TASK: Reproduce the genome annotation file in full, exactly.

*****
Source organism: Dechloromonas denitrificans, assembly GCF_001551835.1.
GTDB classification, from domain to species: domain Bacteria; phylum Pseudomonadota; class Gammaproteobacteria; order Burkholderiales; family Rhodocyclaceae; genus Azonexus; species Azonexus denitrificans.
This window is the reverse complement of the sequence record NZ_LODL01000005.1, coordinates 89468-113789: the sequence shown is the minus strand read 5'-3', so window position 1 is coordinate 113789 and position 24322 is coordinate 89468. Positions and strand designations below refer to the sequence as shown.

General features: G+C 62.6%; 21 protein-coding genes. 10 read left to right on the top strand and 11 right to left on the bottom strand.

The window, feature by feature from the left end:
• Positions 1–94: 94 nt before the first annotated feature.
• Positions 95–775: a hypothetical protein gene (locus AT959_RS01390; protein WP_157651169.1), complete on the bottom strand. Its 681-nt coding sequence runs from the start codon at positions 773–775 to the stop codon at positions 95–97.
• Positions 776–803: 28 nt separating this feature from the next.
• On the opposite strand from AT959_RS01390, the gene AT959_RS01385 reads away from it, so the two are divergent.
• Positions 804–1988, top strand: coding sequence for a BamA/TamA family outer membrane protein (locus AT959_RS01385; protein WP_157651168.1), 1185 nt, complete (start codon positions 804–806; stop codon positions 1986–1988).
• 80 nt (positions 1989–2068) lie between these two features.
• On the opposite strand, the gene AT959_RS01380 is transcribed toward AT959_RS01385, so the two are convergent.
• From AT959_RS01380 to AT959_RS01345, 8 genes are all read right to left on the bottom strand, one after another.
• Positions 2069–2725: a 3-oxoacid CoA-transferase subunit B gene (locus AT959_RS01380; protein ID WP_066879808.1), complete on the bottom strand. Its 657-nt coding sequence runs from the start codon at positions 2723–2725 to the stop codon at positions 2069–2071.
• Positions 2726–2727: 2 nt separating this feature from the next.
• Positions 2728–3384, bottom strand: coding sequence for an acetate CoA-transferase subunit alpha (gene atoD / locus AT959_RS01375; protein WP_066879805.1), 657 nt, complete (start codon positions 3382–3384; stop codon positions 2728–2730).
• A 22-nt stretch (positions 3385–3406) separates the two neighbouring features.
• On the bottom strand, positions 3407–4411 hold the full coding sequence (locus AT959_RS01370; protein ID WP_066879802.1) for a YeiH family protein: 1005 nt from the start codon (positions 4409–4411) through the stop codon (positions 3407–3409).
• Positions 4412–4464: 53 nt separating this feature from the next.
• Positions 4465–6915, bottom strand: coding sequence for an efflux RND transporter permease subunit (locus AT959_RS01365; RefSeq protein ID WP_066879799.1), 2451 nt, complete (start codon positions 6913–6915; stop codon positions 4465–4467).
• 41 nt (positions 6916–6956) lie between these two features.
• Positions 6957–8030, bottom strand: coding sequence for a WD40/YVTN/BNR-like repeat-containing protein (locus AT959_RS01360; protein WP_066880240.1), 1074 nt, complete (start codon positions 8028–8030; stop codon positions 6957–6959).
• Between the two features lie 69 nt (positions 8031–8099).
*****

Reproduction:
Source organism: Dechloromonas denitrificans, assembly GCF_001551835.1.
GTDB classification, from domain to species: domain Bacteria; phylum Pseudomonadota; class Gammaproteobacteria; order Burkholderiales; family Rhodocyclaceae; genus Azonexus; species Azonexus denitrificans.
This window is the reverse complement of the sequence record NZ_LODL01000005.1, coordinates 89468-113789: the sequence shown is the minus strand read 5'-3', so window position 1 is coordinate 113789 and position 24322 is coordinate 89468. Positions and strand designations below refer to the sequence as shown.

General features: G+C 62.6%; 21 protein-coding genes. 10 read left to right on the top strand and 11 right to left on the bottom strand.

The window, feature by feature from the left end:
• Positions 1–94: 94 nt before the first annotated feature.
• Positions 95–775: a hypothetical protein gene (locus AT959_RS01390; protein WP_157651169.1), complete on the bottom strand. Its 681-nt coding sequence runs from the start codon at positions 773–775 to the stop codon at positions 95–97.
• Positions 776–803: 28 nt separating this feature from the next.
• On the opposite strand from AT959_RS01390, the gene AT959_RS01385 reads away from it, so the two are divergent.
• Positions 804–1988, top strand: coding sequence for a BamA/TamA family outer membrane protein (locus AT959_RS01385; protein WP_157651168.1), 1185 nt, complete (start codon positions 804–806; stop codon positions 1986–1988).
• 80 nt (positions 1989–2068) lie between these two features.
• On the opposite strand, the gene AT959_RS01380 is transcribed toward AT959_RS01385, so the two are convergent.
• From AT959_RS01380 to AT959_RS01345, 8 genes are all read right to left on the bottom strand, one after another.
• Positions 2069–2725: a 3-oxoacid CoA-transferase subunit B gene (locus AT959_RS01380; protein ID WP_066879808.1), complete on the bottom strand. Its 657-nt coding sequence runs from the start codon at positions 2723–2725 to the stop codon at positions 2069–2071.
• Positions 2726–2727: 2 nt separating this feature from the next.
• Positions 2728–3384, bottom strand: coding sequence for an acetate CoA-transferase subunit alpha (gene atoD / locus AT959_RS01375; protein WP_066879805.1), 657 nt, complete (start codon positions 3382–3384; stop codon positions 2728–2730).
• A 22-nt stretch (positions 3385–3406) separates the two neighbouring features.
• On the bottom strand, positions 3407–4411 hold the full coding sequence (locus AT959_RS01370; protein ID WP_066879802.1) for a YeiH family protein: 1005 nt from the start codon (positions 4409–4411) through the stop codon (positions 3407–3409).
• Positions 4412–4464: 53 nt separating this feature from the next.
• Positions 4465–6915, bottom strand: coding sequence for an efflux RND transporter permease subunit (locus AT959_RS01365; RefSeq protein ID WP_066879799.1), 2451 nt, complete (start codon positions 6913–6915; stop codon positions 4465–4467).
• 41 nt (positions 6916–6956) lie between these two features.
• Positions 6957–8030, bottom strand: coding sequence for a WD40/YVTN/BNR-like repeat-containing protein (locus AT959_RS01360; protein WP_066880240.1), 1074 nt, complete (start codon positions 8028–8030; stop codon positions 6957–6959).
• Between the two features lie 69 nt (positions 8031–8099).